On Sunday, the Israeli cabinet voted to extend the nationwide lockdown until Friday morning at 7 a.m. and keep the airport closed until Sunday. Apart from the extension of the lockdown, the Knesset passed a bill doubling fines for lockdown violators, which will now go into effect as a law.
Prime Minister Benjamin Netanyahu’s office announced early Monday that the restrictions, which have forced nonessential businesses and most schools to remain closed for the past month, will remain in effect until at least Friday. A ban on nearly all incoming and outgoing flights will remain in effect for another week. In addition, a committee was set up to examine exemption requests for Israelis who need to return to the country for humanitarian reasons during the closure, the statement said, without giving criteria.
The cabinet also decided to reimpose a mandatory quarantine on those allowed to enter in government quarantine hotels. The decision goes into effect from Tuesday. Furthermore, the cabinet is to meet on Wednesday to decide whether to extend the restrictions even longer.
Now in its fourth week, the third nationwide lockdown in Israel has still not successfully brought down infections, despite Israel’s successful vaccination campaign. The Sunday night decision came after two funerals attended by thousands of ultra-Orthodox in Jerusalem in violation of lockdown restriction sparked fresh outrage among politicians, the public, and business owners, who have seen their livelihoods decimated by the lockdowns.
Meanwhile, the law increasing the fines came amid rule-breaking and protests in some parts of the ultra-Orthodox community. Many institutions in Haredi society have continued to operate throughout the lockdown, angering critics who say that the current level of enforcement isn’t enough. “We must extend the lockdown by a week and not politicize it, to focus on the violations of one public group or on other communities. Gatherings in every sector must be prevented,” Netanyahu said.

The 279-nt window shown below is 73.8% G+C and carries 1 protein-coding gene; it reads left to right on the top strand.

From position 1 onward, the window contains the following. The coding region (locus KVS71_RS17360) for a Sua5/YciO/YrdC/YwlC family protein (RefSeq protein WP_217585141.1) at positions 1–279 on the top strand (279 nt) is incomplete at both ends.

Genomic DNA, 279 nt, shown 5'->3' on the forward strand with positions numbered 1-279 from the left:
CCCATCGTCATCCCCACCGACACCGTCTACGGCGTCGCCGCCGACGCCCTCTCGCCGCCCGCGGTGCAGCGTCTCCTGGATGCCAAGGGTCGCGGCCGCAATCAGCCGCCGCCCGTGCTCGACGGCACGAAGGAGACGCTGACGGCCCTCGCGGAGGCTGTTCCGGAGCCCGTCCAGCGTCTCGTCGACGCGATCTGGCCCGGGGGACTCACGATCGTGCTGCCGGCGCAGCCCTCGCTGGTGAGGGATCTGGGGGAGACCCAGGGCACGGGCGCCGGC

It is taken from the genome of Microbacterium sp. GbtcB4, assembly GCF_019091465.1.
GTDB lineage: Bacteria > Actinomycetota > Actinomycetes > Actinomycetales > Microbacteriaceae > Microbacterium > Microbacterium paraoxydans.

During the meeting, in a message posted to his Twitter account, Netanyahu said, “To be clear: a gathering is a gathering. It doesn’t matter if it’s ultra-Orthodox, secular people, or Arabs. Unfortunately, there are gatherings on all sides, in all these public groups. We need to stop this immediately and stop politicizing it.”
The maximum fine for breaking the rules will increase from NIS 5,000 ($1,500) to NIS 10,000 ($3,000). The measure originally called for fines of up to NIS 20,000, but that amount was lowered following pressure from the ultra-Orthodox parties, which still voted against the final bill.